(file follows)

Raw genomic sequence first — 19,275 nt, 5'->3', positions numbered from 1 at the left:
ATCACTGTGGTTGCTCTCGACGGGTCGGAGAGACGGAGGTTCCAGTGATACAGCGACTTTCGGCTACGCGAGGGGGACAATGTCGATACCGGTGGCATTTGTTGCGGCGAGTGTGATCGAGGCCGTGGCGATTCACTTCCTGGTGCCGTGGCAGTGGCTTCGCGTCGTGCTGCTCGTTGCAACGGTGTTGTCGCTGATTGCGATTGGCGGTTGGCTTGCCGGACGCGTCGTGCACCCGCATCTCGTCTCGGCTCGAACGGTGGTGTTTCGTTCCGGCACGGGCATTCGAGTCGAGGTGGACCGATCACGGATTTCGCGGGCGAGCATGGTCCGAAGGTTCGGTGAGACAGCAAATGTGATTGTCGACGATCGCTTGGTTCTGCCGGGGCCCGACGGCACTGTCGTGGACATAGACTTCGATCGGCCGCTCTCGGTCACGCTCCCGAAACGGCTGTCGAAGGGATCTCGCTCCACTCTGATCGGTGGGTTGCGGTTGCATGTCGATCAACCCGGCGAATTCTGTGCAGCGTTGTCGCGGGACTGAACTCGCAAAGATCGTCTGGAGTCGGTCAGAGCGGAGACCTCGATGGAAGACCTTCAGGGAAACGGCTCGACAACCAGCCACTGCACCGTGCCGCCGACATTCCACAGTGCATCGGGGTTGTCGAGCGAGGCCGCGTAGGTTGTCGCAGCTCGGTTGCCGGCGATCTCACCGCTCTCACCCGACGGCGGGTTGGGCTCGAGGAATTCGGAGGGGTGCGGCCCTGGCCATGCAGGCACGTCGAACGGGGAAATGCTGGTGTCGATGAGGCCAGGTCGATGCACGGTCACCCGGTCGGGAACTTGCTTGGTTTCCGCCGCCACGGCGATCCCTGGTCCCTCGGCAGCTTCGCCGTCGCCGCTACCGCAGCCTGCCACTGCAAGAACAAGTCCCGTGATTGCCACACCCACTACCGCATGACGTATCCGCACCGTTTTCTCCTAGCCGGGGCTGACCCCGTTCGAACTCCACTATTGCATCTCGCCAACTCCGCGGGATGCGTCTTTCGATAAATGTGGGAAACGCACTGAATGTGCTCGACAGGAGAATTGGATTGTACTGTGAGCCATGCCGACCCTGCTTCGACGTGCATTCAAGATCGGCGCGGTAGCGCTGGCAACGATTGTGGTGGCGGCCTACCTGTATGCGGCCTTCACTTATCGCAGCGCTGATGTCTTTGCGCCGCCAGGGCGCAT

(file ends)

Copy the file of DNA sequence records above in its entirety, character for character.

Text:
Raw genomic sequence first — 19,275 nt, 5'->3', positions numbered from 1 at the left:
ATCACTGTGGTTGCTCTCGACGGGTCGGAGAGACGGAGGTTCCAGTGATACAGCGACTTTCGGCTACGCGAGGGGGACAATGTCGATACCGGTGGCATTTGTTGCGGCGAGTGTGATCGAGGCCGTGGCGATTCACTTCCTGGTGCCGTGGCAGTGGCTTCGCGTCGTGCTGCTCGTTGCAACGGTGTTGTCGCTGATTGCGATTGGCGGTTGGCTTGCCGGACGCGTCGTGCACCCGCATCTCGTCTCGGCTCGAACGGTGGTGTTTCGTTCCGGCACGGGCATTCGAGTCGAGGTGGACCGATCACGGATTTCGCGGGCGAGCATGGTCCGAAGGTTCGGTGAGACAGCAAATGTGATTGTCGACGATCGCTTGGTTCTGCCGGGGCCCGACGGCACTGTCGTGGACATAGACTTCGATCGGCCGCTCTCGGTCACGCTCCCGAAACGGCTGTCGAAGGGATCTCGCTCCACTCTGATCGGTGGGTTGCGGTTGCATGTCGATCAACCCGGCGAATTCTGTGCAGCGTTGTCGCGGGACTGAACTCGCAAAGATCGTCTGGAGTCGGTCAGAGCGGAGACCTCGATGGAAGACCTTCAGGGAAACGGCTCGACAACCAGCCACTGCACCGTGCCGCCGACATTCCACAGTGCATCGGGGTTGTCGAGCGAGGCCGCGTAGGTTGTCGCAGCTCGGTTGCCGGCGATCTCACCGCTCTCACCCGACGGCGGGTTGGGCTCGAGGAATTCGGAGGGGTGCGGCCCTGGCCATGCAGGCACGTCGAACGGGGAAATGCTGGTGTCGATGAGGCCAGGTCGATGCACGGTCACCCGGTCGGGAACTTGCTTGGTTTCCGCCGCCACGGCGATCCCTGGTCCCTCGGCAGCTTCGCCGTCGCCGCTACCGCAGCCTGCCACTGCAAGAACAAGTCCCGTGATTGCCACACCCACTACCGCATGACGTATCCGCACCGTTTTCTCCTAGCCGGGGCTGACCCCGTTCGAACTCCACTATTGCATCTCGCCAACTCCGCGGGATGCGTCTTTCGATAAATGTGGGAAACGCACTGAATGTGCTCGACAGGAGAATTGGATTGTACTGTGAGCCATGCCGACCCTGCTTCGACGTGCATTCAAGATCGGCGCGGTAGCGCTGGCAACGATTGTGGTGGCGGCCTACCTGTATGCGGCCTTCACTTATCGCAGCGCTGATGTCTTTGCGCCGCCAGGGCGCAT